Victorian literature was written in England during the "Victorian era" which was from 1832-1901. Victorian literature mostly focused on the strict social, political, and sexual conservatism of the time. Some famous Victorian authors are Edith Wharton, Kate Chopin, Charles Dickens, and William Thackeray.
Modern age literature (modernism) was during the 1890's through the 1940's. The literature focused on moving towards modern Western ideas, religion, social conventions, and morality. Some famous modern age authors are William Faulkner, Scott Fizgerald, and Joseph Conrad.
So I suppose the main difference is that Victorian literature focused on the culture in which they were already in while Modern age focused on the ideas of the West and the future.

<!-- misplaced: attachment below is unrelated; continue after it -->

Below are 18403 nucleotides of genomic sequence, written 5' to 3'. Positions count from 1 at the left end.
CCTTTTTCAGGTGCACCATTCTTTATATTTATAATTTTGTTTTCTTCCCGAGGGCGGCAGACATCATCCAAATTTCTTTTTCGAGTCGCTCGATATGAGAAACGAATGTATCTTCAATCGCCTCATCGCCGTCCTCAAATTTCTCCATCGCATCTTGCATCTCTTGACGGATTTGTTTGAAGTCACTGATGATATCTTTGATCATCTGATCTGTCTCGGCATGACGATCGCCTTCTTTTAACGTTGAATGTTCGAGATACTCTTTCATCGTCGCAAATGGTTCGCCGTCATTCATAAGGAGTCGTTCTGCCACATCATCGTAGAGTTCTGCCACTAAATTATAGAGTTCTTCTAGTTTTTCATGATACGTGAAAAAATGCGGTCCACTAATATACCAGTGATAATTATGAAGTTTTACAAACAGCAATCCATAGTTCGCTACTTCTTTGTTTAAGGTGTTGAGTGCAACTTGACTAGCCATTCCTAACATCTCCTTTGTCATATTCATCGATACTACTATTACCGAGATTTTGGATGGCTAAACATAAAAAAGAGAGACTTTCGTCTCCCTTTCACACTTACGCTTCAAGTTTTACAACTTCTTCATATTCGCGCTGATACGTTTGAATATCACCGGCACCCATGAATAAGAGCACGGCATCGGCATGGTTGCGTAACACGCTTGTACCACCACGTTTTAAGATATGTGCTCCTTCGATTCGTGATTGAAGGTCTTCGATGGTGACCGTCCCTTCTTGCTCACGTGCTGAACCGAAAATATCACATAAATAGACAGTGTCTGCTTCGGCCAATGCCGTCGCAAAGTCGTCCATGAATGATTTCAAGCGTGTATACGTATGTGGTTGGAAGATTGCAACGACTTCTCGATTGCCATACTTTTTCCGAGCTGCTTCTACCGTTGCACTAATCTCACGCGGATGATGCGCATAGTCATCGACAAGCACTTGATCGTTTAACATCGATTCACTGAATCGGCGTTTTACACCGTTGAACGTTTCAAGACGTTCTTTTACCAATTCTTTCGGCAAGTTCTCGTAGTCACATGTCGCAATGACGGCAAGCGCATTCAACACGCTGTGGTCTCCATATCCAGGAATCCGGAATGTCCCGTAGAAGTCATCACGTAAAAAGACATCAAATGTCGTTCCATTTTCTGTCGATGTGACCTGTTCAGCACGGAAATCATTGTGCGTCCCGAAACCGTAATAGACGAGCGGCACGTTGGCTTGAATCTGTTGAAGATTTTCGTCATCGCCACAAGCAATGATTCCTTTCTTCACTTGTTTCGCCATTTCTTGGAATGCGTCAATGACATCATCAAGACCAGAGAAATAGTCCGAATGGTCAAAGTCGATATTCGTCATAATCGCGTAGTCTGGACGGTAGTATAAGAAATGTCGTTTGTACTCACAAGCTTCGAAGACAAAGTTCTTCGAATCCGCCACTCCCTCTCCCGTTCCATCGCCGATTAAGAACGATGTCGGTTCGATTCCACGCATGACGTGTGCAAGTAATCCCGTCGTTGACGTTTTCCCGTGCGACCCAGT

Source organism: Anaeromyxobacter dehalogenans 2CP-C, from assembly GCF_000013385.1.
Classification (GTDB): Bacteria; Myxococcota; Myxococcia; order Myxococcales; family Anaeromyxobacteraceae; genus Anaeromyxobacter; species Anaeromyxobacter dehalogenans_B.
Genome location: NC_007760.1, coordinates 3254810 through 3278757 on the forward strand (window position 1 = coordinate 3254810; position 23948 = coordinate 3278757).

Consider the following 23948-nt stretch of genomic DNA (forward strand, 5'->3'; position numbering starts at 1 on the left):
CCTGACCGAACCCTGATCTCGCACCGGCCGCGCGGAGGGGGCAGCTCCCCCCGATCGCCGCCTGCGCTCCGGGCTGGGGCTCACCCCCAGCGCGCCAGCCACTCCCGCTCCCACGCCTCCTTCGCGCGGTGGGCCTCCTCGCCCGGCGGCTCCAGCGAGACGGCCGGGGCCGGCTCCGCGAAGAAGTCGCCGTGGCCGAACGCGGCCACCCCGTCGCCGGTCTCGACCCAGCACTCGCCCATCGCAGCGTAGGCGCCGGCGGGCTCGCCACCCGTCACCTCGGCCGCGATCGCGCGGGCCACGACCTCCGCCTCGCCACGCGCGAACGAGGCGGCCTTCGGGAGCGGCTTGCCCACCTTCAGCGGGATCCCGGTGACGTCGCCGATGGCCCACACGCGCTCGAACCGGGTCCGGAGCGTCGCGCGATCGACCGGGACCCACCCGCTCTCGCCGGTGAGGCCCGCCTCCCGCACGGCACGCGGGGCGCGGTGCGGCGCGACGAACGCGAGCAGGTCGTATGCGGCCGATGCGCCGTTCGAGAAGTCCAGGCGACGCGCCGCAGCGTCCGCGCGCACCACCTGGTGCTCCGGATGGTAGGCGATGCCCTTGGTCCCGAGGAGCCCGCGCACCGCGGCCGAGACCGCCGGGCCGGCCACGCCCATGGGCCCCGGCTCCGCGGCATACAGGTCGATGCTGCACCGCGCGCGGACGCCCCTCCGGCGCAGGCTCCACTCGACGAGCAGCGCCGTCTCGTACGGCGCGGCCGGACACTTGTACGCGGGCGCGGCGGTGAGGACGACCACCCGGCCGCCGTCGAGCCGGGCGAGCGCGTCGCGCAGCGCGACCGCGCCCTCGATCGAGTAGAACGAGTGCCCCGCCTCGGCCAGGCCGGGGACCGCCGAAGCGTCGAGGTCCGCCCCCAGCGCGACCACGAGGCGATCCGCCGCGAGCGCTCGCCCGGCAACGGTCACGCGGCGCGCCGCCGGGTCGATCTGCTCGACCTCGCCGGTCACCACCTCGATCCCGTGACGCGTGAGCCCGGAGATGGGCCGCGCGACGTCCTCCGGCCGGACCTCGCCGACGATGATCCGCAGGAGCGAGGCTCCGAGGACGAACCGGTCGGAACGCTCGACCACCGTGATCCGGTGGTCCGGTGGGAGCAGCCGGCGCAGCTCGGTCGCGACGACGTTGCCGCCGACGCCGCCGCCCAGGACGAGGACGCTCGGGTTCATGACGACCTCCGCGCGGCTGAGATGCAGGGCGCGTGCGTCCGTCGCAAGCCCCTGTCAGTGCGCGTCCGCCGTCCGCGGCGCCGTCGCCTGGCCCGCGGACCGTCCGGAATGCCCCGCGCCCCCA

The Victorian era was the great age of the English novel—realistic, thickly plotted, crowded with characters, and long. It was the ideal form to describe contemporary life and to entertain the middle class. The novels of Charles Dickens, full to overflowing with drama, humor, and an endless variety of vivid characters and plot complications, nonetheless spare nothing in their portrayal of what urban life was like for all classes. William Makepeace Thackeray is best known for Vanity Fair (1848), which wickedly satirizes hypocrisy and greed.
Emily Brontë's (see Brontë, family) single novel, Wuthering Heights (1847), is a unique masterpiece propelled by a vision of elemental passions but controlled by an uncompromising artistic sense. The fine novels of Emily's sister Charlotte Brontë, especially Jane Eyre (1847) and Villette (1853), are more rooted in convention, but daring in their own ways. The novels of George Eliot (Mary Ann Evans) appeared during the 1860s and 70s. A woman of great erudition and moral fervor, Eliot was concerned with ethical conflicts and social...